Buddhism: The Dying and Death Practices

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An important part of being a nurse is understanding many ethnic, cultural, and religious groups and their practices. Nurses should not stereotype their patients, rather they should ask what groups they associate themselves with. The nurse can then perform care that is appropriate for the ethnic, cultural, or religious group they are a part of. When caring for a hospice patient who associates with the religion Buddhism, one should know the history, customs for symptom management, what is considered acceptable or taboo, and the rituals and customs performed for the deceased.

Buddhism first began in North West India about 2,500 years ago (Buddhist Funerals, n.d.). It was first taught by Siddhartha Gautama, who is known as Buddha, also called the Awakened One (The life of the Buddha, n.d.). He taught how to live right and use life’s sufferings to reach enlightenment. His teachings are known as Dharma and have spread from India to China, Tibet, Japan, Thailand, Sri Lanka, United States, and many other places (Buddhist Funerals, n.d.). Those that practice Buddhism in the additional countries follow the general practices of the religion; however, they have made changes and accommodations and essentially have created subtypes of the religion. For example, there is Theravada Buddhism and Thai Forest Tradition in Thailand, Tibetan Buddhism in Tibet, Chan and Zen Buddhism in China, Nichiren Buddhism in Japan, and Buddhism of Sri Lanka (One Mind Dharma, 2017). Knowing the history of Buddhism will help one understand the differences in beliefs and its impact on the treatment and care of the dying.

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Buddhists believe in reincarnation, the rebirth of a life, and karma, the belief that good and righteous actions will provide one happiness and bad and obscene actions will bring him or her suffering. They also believe in compassion. Many Buddhists in hospice or palliative care state that the goal is to be as comfortable as possible, reduce any suffering, and have a peaceful death. In the article, Buddhist Ethics and End-of-Life Care Decisions, it is stated that some Buddhists will refuse medical intervention and will perform various forms of meditation (McCormick, 2013, p. 222). A few may even refuse pain medication. The article also states that many will accept the reality of death to help prepare themselves for their upcoming death (McCormick, 2013, p. 222). It is believed that suffering can help a person reach enlightenment.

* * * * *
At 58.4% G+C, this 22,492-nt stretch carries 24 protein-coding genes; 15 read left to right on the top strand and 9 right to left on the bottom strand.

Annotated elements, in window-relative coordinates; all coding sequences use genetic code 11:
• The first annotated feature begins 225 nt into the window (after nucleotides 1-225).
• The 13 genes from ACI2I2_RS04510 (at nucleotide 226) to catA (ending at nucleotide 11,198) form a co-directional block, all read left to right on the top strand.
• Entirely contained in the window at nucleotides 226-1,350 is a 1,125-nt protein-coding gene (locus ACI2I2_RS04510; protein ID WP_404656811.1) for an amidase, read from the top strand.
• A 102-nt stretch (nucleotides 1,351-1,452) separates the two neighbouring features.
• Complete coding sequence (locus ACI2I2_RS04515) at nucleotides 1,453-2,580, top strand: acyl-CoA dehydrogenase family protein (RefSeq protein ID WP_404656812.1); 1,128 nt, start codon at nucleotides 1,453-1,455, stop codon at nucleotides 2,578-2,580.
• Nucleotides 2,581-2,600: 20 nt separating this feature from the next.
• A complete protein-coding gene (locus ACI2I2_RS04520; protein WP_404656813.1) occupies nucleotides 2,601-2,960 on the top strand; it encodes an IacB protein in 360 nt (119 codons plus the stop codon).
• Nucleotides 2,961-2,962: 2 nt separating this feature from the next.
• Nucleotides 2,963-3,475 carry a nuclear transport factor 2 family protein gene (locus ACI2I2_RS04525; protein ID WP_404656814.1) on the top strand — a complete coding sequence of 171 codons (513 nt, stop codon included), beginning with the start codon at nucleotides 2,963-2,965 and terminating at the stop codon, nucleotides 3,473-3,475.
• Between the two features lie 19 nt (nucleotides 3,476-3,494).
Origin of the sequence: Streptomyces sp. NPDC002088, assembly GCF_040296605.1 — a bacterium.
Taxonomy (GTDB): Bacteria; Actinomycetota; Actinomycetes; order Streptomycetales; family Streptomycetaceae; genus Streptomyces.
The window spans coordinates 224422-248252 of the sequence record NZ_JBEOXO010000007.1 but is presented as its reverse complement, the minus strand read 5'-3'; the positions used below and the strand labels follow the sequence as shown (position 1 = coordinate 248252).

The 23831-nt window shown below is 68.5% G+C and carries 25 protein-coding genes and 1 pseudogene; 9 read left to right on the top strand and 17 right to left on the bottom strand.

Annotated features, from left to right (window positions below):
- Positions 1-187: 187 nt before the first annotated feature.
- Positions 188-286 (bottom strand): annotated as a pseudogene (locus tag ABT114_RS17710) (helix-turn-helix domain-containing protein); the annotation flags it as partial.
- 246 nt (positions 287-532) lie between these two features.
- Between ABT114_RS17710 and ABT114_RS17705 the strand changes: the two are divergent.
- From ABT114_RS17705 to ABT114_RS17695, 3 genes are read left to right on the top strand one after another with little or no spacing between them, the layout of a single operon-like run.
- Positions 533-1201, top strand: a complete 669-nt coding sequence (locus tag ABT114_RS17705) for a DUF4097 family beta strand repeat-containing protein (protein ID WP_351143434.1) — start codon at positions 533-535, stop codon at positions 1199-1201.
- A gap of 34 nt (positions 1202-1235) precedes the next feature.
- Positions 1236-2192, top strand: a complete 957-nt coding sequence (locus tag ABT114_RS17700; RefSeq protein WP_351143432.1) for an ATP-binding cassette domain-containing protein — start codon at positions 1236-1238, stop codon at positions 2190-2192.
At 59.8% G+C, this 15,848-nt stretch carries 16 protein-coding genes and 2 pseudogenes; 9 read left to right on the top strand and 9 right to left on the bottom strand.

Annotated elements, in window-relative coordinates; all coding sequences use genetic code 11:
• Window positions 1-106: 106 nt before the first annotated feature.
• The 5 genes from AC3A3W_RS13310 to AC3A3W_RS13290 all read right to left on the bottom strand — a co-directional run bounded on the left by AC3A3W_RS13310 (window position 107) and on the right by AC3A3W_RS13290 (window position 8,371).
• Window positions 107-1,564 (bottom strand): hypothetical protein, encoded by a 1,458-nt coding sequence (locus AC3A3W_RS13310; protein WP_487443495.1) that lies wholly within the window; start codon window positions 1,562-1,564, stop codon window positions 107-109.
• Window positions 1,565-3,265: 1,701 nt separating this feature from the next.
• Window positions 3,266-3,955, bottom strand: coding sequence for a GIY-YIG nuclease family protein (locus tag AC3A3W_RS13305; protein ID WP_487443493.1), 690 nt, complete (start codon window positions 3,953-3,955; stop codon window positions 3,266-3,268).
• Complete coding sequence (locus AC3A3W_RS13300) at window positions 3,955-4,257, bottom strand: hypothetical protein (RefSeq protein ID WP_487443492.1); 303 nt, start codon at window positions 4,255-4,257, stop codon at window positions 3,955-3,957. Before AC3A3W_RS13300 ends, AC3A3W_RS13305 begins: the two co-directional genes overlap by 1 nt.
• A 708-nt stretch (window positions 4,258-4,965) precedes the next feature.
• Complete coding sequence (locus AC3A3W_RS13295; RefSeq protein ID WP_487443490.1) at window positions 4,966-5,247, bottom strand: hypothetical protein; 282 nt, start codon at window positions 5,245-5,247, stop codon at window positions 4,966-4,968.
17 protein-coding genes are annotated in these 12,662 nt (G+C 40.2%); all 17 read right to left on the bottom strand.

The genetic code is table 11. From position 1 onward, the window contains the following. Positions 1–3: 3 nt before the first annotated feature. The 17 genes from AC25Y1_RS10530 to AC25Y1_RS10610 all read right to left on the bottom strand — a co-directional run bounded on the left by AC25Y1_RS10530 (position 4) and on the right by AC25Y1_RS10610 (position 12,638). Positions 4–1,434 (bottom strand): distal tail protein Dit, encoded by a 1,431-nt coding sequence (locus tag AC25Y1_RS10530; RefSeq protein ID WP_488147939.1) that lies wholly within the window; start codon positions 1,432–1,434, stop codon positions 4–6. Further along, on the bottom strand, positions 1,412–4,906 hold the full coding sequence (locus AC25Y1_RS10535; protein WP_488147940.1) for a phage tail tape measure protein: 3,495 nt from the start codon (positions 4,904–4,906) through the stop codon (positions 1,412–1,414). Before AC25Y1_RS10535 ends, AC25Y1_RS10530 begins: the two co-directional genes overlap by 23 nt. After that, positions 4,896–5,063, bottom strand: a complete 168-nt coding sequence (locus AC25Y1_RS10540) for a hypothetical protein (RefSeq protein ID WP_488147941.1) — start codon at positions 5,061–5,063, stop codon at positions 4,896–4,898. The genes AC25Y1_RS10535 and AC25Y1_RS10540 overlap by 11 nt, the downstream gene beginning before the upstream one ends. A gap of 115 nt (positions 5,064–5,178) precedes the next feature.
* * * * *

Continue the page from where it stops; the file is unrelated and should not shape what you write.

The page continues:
There are many different medical interventions that Buddhists find acceptable and some that are taboo. When it comes to life-sustaining treatment, Buddhists believe in the natural process of dying. Therefore, they believe that tube feedings are appropriate when they are not considered a medical treatment but instead a human need (McCormick,

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